In the book, Gatsby is very foolish, his actions are unreasonable and unrealistic. “He wanted nothing less of Daisy than that she should go to Tom and say: "I never loved you."” (125) Gatsby had expected Daisy to be the same girl she was five years ago, but the truth is that she isn't. Many things had happened to the both of them and he had set up a foolish expectation that Daisy was willing to leave Tom for him. Gatsby’s foolishness originated with Daisy. His infatuation
The Great Gatsby, like the Great Houdini, is an illusionist. Similar to the Great Houdini, the Great Gatsby has a tremendous rise to fame and an outrageous reputation. Jay Gatsby's tragic flaw does not seem horrendous at first when compared to Willy Loman, Macbeth, and other tragic characters in literature, but his love for Daisy shows that the power of love outranks all other flaws. During Gatsby's youth, he met a girl named Daisy, who he immediately fell for. Unfortunately, he had to leave Daisy to go to war. After the war, he was determined to find Daisy but five years later, his feelings are not reciprocated; Daisy toys with him, uses Gatsby to make her husband jealous, and allows Gatsby to take the blame for the murder of her husband’s mistress. The most tragic of the three protagonists studied is Jay Gatsby because he demoralizes himself in a futile attempt at expired love, he has few genuine companions, and he cannot let go of the past.
“As soon as I arrived I made an attempt to find my host, but the two or three people of whom I asked his whereabouts stared at me in such an amazed way, and denied so vehemently any knowledge of his movements, that I slunk off in the direction of the cocktail table – the only place in the garden where a single man could linger without looking purposeless and alone.” (Fitzgerald, 42)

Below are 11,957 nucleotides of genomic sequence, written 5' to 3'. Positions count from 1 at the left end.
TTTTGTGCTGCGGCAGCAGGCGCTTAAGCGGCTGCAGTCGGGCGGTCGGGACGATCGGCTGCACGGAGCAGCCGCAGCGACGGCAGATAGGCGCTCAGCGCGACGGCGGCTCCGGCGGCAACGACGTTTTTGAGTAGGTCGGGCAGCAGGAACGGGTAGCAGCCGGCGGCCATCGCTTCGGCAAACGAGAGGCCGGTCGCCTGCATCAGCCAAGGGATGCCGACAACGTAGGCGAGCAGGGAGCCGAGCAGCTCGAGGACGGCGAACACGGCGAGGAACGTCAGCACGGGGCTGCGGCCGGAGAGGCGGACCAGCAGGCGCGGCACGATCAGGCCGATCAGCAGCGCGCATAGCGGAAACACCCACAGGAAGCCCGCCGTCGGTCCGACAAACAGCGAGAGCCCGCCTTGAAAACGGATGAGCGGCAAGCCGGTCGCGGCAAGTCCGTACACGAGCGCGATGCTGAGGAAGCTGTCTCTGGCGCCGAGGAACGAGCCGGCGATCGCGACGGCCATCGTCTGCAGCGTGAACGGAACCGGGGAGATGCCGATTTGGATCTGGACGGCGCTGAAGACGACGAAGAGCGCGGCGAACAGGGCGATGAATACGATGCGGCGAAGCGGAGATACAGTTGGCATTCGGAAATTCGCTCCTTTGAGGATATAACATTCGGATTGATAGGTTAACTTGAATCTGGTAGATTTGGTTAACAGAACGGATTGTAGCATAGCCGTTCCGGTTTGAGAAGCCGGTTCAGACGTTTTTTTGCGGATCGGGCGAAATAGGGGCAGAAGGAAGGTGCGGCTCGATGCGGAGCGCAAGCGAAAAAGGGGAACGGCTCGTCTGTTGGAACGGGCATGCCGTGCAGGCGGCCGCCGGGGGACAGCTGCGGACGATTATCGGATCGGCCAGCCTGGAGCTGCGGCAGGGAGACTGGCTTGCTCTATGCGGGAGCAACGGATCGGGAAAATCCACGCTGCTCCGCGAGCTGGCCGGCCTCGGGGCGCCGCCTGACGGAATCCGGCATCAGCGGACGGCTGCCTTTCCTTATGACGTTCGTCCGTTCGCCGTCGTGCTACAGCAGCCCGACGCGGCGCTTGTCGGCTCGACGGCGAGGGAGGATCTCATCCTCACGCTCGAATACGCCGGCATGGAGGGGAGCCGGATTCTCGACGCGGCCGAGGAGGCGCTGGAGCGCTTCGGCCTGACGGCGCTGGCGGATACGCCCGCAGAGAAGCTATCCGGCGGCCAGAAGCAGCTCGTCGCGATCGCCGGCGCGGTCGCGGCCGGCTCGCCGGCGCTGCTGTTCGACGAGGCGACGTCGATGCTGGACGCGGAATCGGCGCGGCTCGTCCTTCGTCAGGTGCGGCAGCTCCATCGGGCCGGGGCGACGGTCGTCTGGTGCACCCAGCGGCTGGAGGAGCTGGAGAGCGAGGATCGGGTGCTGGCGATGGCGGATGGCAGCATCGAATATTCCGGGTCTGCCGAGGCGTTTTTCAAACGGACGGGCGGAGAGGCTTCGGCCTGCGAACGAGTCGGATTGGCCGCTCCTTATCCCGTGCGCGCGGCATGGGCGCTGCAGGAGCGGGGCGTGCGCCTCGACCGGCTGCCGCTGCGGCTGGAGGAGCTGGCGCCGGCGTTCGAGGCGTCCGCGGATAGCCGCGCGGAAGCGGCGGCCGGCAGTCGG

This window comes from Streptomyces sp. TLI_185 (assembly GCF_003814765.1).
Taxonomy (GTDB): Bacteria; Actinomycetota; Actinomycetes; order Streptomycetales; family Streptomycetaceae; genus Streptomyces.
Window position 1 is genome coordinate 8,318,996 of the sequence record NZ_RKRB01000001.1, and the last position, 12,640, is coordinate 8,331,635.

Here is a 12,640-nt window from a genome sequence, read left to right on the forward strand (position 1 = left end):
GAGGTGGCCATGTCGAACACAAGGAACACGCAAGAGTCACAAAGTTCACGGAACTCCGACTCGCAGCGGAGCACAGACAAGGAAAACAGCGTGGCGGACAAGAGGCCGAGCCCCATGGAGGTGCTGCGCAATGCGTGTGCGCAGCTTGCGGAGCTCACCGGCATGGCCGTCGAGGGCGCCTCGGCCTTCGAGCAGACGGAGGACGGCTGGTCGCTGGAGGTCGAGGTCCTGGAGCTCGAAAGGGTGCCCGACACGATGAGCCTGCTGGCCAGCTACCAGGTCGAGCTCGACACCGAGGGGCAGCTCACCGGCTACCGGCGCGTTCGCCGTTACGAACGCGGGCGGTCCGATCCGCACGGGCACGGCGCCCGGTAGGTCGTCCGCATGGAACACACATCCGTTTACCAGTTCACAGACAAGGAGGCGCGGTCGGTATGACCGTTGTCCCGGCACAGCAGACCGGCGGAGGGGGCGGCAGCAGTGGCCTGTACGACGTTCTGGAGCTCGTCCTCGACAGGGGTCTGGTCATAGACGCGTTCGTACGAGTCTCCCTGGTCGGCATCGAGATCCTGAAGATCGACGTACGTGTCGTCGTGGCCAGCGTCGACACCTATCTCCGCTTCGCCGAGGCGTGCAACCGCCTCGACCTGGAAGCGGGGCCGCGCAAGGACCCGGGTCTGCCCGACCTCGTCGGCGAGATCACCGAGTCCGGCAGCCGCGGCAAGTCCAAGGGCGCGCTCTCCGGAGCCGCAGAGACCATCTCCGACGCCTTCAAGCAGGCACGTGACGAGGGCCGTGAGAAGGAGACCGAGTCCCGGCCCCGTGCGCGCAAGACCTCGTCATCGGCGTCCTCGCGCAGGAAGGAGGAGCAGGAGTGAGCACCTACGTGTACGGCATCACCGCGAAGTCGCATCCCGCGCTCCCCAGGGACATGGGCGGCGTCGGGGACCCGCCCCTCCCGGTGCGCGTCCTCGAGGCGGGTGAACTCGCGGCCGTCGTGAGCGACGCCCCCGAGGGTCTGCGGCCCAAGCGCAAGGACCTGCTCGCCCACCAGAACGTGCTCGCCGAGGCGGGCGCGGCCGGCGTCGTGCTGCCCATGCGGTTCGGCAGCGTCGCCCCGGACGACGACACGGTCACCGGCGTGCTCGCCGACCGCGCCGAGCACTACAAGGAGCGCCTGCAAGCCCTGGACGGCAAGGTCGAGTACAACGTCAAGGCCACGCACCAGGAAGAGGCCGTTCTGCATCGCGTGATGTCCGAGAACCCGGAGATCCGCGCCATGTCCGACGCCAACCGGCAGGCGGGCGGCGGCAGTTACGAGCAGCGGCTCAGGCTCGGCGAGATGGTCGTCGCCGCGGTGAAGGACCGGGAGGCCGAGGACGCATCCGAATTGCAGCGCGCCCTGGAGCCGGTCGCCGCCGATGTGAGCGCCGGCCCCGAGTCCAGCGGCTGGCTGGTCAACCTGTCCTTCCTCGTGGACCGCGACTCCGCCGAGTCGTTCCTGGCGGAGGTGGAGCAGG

“I wouldn't ask too much of her, I ventured. You can't repeat the past. Can't repeat the past? he cried incredulously. Why of course you can!” (110). This quote is stated by Nick and Gatsby. Nick is talking to Gatsby. It’s located in the first four sentences. He’s talking to Gatsby, who is determined to catch his dream, and tells him that his dream is basically an illusion and he’s unable to obtain his dream. Gatsby, of course, refuse to believe Nick’s realism and wants to continue to attempt his dream. Nick seems more contemplative and clinical while Gatsby feels determined and corrigible. This quote shows that Nick is trying to warn Gatsby that you can’t change the past while Gatsby refuses to believe it. In short, Gatsby struggles against time.
Precisely what defines greatness? This thought-provoking question has been debated throughout history as people attempt to label historical figures and athletes alike. While some measure the statistics in prolific athletes, everyday people may be judged by their achievements, benevolence, and character. In the classic novel, The Great Gatsby, Jay Gatsby is utterly enamored with his long-lost love, Daisy Buchanon. To win over his dream girl, Gatsby amasses an enormous wealth and moves into an extravagant mansion just across the bay from Daisy and her unfaithful husband, Tom. Throughout the novel, Gatsby’s every action is inspired by his desire to court Daisy, and Jay believes that he will successfully woo her. However, this dream is soon put to a blunt and abrupt halt when Gatsby is killed by George Wilson, who is falsely led to believe that Gatsby killed his wife. The novel is narrated by Nick Carraway, who identifies as Gatsby’s